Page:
Returning residents might have to foot bill to stay in quarantine facility

      Returning residents might have to  foot bill to stay in quarantine facility

Silveria Jacobs.

 

PHILIPSBURG--Given government’s precarious financial situation, residents who want to return to the country might have to cover the costs involved in staying in government’s quarantine facility for the mandatory period of fourteen days.

  The facility is a hotel that authorities negotiated lower rates for, to be used to quarantine residents. Jacobs said government simply cannot sustain this cost. “The reality of the matter is that government is unable to afford it at the moment,” Jacobs said in explaining the reasons for the decision of deferring the cost to residents who want to return.

  “Initial protocols included a two-week quarantining at a facility designated by government. This is the only way we can 100 per cent conclude that they cannot leave the (location) based on them voluntarily agreeing to this, but the cost of said quarantining is something that we cannot sustain. At the moment, we are looking into, as part of that voluntarily agreeing to being quarantined, that the persons will also be able to pay for the stay in this facility so that our population will be protected.”

  Jacobs described the situation as similar to being hit with a double-edged sword. “We put in for a loan and if the loan isn’t granted in its totality, we will not be able to do all that we have planned to do... It’s like being hit with a double-edged sword,” Jacobs said, noting that if authorities fail to ensure that returning residents are properly quarantined, then the health of the population is being put at risk.

  “It is a really difficult period and we are working diligently to finalise all the protocols and see how our policies can be adjusted in this new reality to be able to enforce the – at-the-moment –, voluntary quarantining agreements that CPS [Collective Prevention Services – Ed.] has with each and every person coming to the island.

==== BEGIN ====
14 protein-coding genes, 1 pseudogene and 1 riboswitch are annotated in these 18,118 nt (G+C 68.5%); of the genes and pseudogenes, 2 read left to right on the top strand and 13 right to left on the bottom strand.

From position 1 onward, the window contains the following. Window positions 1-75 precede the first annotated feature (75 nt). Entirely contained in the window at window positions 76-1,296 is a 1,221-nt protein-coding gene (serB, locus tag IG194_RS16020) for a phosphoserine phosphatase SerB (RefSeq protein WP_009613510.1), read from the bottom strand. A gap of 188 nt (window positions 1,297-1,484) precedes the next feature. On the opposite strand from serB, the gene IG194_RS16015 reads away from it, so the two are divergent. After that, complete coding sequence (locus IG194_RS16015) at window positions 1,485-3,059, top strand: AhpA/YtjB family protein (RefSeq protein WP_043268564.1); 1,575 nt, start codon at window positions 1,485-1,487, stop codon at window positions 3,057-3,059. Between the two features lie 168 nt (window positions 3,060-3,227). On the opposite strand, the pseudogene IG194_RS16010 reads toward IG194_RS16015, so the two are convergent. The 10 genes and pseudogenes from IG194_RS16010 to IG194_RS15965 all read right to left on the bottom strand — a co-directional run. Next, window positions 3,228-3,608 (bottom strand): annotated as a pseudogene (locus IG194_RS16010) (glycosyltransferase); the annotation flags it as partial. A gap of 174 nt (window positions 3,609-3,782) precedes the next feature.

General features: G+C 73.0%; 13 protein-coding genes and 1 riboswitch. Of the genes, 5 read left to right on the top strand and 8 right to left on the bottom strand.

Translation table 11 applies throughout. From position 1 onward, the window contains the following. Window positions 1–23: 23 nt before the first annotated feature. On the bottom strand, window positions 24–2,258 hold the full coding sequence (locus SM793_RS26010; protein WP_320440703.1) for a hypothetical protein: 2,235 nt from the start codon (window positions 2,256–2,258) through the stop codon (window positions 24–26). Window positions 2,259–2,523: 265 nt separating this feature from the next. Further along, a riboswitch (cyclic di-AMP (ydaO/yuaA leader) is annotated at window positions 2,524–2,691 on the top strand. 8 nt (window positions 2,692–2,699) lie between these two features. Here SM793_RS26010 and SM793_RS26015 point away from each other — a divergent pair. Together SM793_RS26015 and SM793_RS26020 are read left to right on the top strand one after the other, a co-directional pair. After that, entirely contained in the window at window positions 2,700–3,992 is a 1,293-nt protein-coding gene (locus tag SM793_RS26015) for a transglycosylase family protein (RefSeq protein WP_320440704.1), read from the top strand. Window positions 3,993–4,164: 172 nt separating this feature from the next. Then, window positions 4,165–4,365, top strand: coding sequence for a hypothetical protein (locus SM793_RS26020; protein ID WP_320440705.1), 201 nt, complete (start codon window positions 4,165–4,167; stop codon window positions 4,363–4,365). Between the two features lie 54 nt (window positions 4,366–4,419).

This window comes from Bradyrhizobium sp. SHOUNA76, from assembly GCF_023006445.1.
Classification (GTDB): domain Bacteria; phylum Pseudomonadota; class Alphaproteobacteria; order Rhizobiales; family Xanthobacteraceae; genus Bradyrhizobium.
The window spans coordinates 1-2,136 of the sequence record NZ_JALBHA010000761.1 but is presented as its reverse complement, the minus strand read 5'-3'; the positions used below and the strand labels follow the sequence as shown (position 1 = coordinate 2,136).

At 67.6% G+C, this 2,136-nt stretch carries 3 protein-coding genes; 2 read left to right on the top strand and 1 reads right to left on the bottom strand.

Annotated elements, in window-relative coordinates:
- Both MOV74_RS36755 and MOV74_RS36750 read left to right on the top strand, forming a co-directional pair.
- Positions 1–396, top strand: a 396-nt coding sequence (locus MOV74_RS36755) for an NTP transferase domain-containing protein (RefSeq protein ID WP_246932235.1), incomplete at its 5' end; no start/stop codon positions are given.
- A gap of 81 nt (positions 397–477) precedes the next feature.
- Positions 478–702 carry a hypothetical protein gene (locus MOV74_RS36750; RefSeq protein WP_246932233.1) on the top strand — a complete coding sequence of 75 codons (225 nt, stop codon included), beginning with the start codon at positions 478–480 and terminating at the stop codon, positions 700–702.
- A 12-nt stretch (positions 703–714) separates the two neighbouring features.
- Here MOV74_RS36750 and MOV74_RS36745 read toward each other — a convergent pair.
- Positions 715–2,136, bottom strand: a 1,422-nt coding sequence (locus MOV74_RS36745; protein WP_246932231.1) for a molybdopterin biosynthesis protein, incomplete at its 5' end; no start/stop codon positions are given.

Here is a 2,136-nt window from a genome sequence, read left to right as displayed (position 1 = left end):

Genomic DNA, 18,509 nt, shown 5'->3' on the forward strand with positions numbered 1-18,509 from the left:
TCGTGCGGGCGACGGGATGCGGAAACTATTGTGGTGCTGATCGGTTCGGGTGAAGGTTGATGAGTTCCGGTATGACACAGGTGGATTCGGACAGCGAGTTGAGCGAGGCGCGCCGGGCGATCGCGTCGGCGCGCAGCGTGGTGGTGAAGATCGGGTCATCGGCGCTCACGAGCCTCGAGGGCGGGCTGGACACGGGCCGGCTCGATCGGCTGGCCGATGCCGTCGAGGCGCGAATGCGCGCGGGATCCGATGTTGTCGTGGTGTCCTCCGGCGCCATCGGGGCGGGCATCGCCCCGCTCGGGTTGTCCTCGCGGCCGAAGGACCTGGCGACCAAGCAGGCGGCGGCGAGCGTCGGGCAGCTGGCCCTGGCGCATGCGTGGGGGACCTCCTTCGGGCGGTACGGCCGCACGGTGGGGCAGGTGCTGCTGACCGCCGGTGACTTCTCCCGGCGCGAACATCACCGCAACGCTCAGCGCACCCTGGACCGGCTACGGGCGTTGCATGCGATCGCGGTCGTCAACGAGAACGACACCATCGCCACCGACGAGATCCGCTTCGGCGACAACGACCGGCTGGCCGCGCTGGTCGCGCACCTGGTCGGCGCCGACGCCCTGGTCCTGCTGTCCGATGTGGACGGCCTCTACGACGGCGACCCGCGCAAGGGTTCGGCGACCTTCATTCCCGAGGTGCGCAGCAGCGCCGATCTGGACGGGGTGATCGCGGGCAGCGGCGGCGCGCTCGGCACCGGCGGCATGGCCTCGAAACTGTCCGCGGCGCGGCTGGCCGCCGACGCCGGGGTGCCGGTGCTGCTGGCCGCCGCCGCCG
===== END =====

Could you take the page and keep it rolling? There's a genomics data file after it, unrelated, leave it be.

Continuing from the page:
“…We cannot live in this shutdown situation forever. People will have to agree to live under certain circumstances for a duration of time in order to keep the island safe. It is not discrimination, it’s a matter of when you return, you pose a public health risk if you develop symptoms, so we are hoping that people … realise the heavy responsibility upon you to keep St. Maarten safe.”

  This entails remaining at home and indoors. Persons who have no one to care for them may contact CPS, which is making arrangements for persons who live alone to get necessities such as food. “We really have to get serious in ensuring that this country remains safe so that we can reopen this economy. So, I am asking everyone to cooperate in the interest of everyone else.”

  When asked about rates to stay in the facility Jacobs said while she is not aware of the exact cost, authorities had looked at more than one facility and tried to find the best prices. “At least one facility that we had reserved was about US $70 per day. That’s when we were making arrangements with SZV [Social and Health Insurances]. That was the price and I believe you still have to make arrangements for food, etc.”

  Ministry of Public Health representative Margje Troost said the quarantine facility is basically a hotel on the island that government tries to get a reduced price for, to use as a quarantine location.

  In the meantime, all incoming flights to St. Maarten will be required to have landing permits from the prime minister. Jacobs had given approval for a group of 11 persons, the majority of whom were students in Canada, to return to the country over the weekend. However, the flight had to be cancelled as it would have had to transit through Barbados, which did not grant permission for such.

  St. Maarten’s Foreign Affairs Department is busy compiling a list of St. Maarten residents abroad, who want to return to the country. Jacobs said the easiest way to reintroduce the virus to the country and create a second wave is via returning residents, which is why the process is being tackled in a careful manner. Students will be returning from many different destinations and until the borders have reopened and the travel ban to St. Maarten lifted, authorities will carefully go through the list of those who want to return. As long as there are charter flights coming to repatriate persons in the country, St. Maarten will try to facilitate the return of those who want to.

  Troost underscored the importance of quarantining to stop the virus. She said even if someone feels healthy and is asked to quarantine based on his/her travel history or contact with a confirmed COVID-19 patient, it is important to follow the guidelines and remain at home.

  Jacobs and Troost made the comments in response to questions during an Emergency Operations Center (EOC) press conference on Saturday.